of darkest colours

I was expecting the cries and mourns, the black umbrellas and words of remorse. I expected women to be blowing their noses with tissue, grieving in hushed voices and struggled breaths, but it was nothing like that.

I’d entered the house and greeted everyone like it was a normal day on June, except this time they were eyeing me with a solemn look. My mouth was zipped a bit more than it usually was, and I found myself looking at the floor instead of the fifty or so people who had their eyes locked on us, my family.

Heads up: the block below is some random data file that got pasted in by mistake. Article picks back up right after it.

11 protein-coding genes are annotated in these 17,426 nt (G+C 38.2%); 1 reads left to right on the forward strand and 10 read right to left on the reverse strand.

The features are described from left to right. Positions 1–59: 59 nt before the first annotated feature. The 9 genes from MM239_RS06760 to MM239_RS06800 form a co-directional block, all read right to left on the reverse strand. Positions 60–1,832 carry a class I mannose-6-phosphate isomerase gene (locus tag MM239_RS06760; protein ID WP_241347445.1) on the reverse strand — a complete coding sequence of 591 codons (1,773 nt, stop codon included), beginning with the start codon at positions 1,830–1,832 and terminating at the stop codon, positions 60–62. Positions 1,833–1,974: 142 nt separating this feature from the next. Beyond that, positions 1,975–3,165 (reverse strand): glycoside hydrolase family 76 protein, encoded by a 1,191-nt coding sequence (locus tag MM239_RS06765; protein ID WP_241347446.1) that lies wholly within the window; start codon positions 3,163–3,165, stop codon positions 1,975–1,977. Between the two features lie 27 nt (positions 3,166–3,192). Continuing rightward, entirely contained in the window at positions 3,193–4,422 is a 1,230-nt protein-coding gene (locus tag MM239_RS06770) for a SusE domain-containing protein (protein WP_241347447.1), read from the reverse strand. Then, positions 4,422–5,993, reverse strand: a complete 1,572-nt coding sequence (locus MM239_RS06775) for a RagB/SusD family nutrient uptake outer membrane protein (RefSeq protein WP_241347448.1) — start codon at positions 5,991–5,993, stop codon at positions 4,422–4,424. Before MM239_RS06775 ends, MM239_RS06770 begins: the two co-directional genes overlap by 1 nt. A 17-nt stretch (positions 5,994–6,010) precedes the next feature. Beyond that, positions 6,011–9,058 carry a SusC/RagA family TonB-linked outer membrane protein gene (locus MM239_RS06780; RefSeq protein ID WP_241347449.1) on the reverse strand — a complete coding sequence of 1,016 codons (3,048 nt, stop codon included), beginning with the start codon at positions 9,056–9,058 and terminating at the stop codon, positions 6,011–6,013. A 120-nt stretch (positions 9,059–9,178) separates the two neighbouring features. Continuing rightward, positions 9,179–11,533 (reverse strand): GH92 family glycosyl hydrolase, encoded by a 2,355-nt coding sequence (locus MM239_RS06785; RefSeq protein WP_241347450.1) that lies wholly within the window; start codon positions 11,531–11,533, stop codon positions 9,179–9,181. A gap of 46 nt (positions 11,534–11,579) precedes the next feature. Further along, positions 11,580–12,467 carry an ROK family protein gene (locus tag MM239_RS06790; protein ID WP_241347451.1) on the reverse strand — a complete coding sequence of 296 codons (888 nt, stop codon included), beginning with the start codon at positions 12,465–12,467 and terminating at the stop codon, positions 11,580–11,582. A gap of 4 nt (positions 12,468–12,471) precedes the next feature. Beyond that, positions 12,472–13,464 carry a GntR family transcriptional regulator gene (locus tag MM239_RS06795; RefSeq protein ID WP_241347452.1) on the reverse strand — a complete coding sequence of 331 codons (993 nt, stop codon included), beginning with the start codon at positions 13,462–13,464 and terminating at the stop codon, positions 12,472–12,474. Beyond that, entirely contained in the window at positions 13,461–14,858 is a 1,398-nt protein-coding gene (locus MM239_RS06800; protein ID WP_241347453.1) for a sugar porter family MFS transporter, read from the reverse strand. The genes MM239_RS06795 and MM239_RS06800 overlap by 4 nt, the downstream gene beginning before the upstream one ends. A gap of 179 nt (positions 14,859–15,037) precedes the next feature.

My grandmother was hysteric. As tears poured out and as she cried out my father’s name in desperation, she held onto him like a toddler who had just lost her toy. A leg was wrapped around him like she wanted to be carried.

A child was yelling for his iPad in the midst of my father’s speech. Some were trying to take photos of the body. All I could hear was the repetitive sound of people low on their batteries, and their pre-set ringtones.

It was barbaric to me, but I knew about the suffering that both my grandfather and everyone else had gone through. The rest of the people didn’t matter to me. At least now it was over. At least now he was in peace.


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